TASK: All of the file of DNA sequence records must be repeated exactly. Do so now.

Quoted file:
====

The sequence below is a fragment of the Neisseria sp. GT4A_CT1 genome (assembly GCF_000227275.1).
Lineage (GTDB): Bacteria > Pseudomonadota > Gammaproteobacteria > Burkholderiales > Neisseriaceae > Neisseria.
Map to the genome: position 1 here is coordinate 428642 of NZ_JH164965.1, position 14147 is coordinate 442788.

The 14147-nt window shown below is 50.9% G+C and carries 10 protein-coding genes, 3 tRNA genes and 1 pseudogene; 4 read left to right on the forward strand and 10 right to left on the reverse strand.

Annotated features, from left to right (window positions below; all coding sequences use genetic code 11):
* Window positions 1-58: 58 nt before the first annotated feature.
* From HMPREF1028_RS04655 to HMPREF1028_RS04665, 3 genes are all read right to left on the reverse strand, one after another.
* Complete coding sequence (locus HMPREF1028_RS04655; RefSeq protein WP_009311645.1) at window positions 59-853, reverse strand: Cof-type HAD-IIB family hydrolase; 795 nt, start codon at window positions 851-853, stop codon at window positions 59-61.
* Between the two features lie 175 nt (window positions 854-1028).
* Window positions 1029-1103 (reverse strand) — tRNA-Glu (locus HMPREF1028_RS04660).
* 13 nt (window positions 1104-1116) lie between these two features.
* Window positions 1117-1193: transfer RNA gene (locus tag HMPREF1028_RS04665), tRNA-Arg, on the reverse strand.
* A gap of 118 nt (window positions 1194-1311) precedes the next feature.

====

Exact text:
The sequence below is a fragment of the Neisseria sp. GT4A_CT1 genome (assembly GCF_000227275.1).
Lineage (GTDB): Bacteria > Pseudomonadota > Gammaproteobacteria > Burkholderiales > Neisseriaceae > Neisseria.
Map to the genome: position 1 here is coordinate 428642 of NZ_JH164965.1, position 14147 is coordinate 442788.

The 14147-nt window shown below is 50.9% G+C and carries 10 protein-coding genes, 3 tRNA genes and 1 pseudogene; 4 read left to right on the forward strand and 10 right to left on the reverse strand.

Annotated features, from left to right (window positions below; all coding sequences use genetic code 11):
* Window positions 1-58: 58 nt before the first annotated feature.
* From HMPREF1028_RS04655 to HMPREF1028_RS04665, 3 genes are all read right to left on the reverse strand, one after another.
* Complete coding sequence (locus HMPREF1028_RS04655; RefSeq protein WP_009311645.1) at window positions 59-853, reverse strand: Cof-type HAD-IIB family hydrolase; 795 nt, start codon at window positions 851-853, stop codon at window positions 59-61.
* Between the two features lie 175 nt (window positions 854-1028).
* Window positions 1029-1103 (reverse strand) — tRNA-Glu (locus HMPREF1028_RS04660).
* 13 nt (window positions 1104-1116) lie between these two features.
* Window positions 1117-1193: transfer RNA gene (locus tag HMPREF1028_RS04665), tRNA-Arg, on the reverse strand.
* A gap of 118 nt (window positions 1194-1311) precedes the next feature.